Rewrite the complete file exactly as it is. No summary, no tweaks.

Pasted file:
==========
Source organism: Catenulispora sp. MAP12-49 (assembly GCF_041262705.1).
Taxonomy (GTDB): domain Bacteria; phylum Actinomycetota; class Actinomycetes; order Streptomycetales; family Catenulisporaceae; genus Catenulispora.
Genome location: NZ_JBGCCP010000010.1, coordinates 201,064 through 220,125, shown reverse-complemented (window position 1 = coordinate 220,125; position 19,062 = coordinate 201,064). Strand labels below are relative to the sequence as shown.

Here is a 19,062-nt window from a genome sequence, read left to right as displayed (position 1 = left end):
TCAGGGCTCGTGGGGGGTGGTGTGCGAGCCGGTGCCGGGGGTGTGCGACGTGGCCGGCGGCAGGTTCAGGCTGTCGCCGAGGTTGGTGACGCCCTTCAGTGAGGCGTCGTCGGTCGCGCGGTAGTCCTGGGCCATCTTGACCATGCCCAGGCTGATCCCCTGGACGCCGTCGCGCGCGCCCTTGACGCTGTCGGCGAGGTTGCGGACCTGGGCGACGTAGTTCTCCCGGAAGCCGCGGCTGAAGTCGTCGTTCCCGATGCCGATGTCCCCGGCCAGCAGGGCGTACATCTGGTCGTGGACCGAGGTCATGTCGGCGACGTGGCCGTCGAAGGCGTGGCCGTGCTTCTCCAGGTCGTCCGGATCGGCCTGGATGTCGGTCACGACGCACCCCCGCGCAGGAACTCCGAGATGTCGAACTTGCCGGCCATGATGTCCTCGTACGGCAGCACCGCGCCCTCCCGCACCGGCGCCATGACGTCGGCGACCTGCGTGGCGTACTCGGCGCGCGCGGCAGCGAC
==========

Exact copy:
Source organism: Catenulispora sp. MAP12-49 (assembly GCF_041262705.1).
Taxonomy (GTDB): domain Bacteria; phylum Actinomycetota; class Actinomycetes; order Streptomycetales; family Catenulisporaceae; genus Catenulispora.
Genome location: NZ_JBGCCP010000010.1, coordinates 201,064 through 220,125, shown reverse-complemented (window position 1 = coordinate 220,125; position 19,062 = coordinate 201,064). Strand labels below are relative to the sequence as shown.

Here is a 19,062-nt window from a genome sequence, read left to right as displayed (position 1 = left end):
TCAGGGCTCGTGGGGGGTGGTGTGCGAGCCGGTGCCGGGGGTGTGCGACGTGGCCGGCGGCAGGTTCAGGCTGTCGCCGAGGTTGGTGACGCCCTTCAGTGAGGCGTCGTCGGTCGCGCGGTAGTCCTGGGCCATCTTGACCATGCCCAGGCTGATCCCCTGGACGCCGTCGCGCGCGCCCTTGACGCTGTCGGCGAGGTTGCGGACCTGGGCGACGTAGTTCTCCCGGAAGCCGCGGCTGAAGTCGTCGTTCCCGATGCCGATGTCCCCGGCCAGCAGGGCGTACATCTGGTCGTGGACCGAGGTCATGTCGGCGACGTGGCCGTCGAAGGCGTGGCCGTGCTTCTCCAGGTCGTCCGGATCGGCCTGGATGTCGGTCACGACGCACCCCCGCGCAGGAACTCCGAGATGTCGAACTTGCCGGCCATGATGTCCTCGTACGGCAGCACCGCGCCCTCCCGCACCGGCGCCATGACGTCGGCGACCTGCGTGGCGTACTCGGCGCGCGCGGCAGCGAC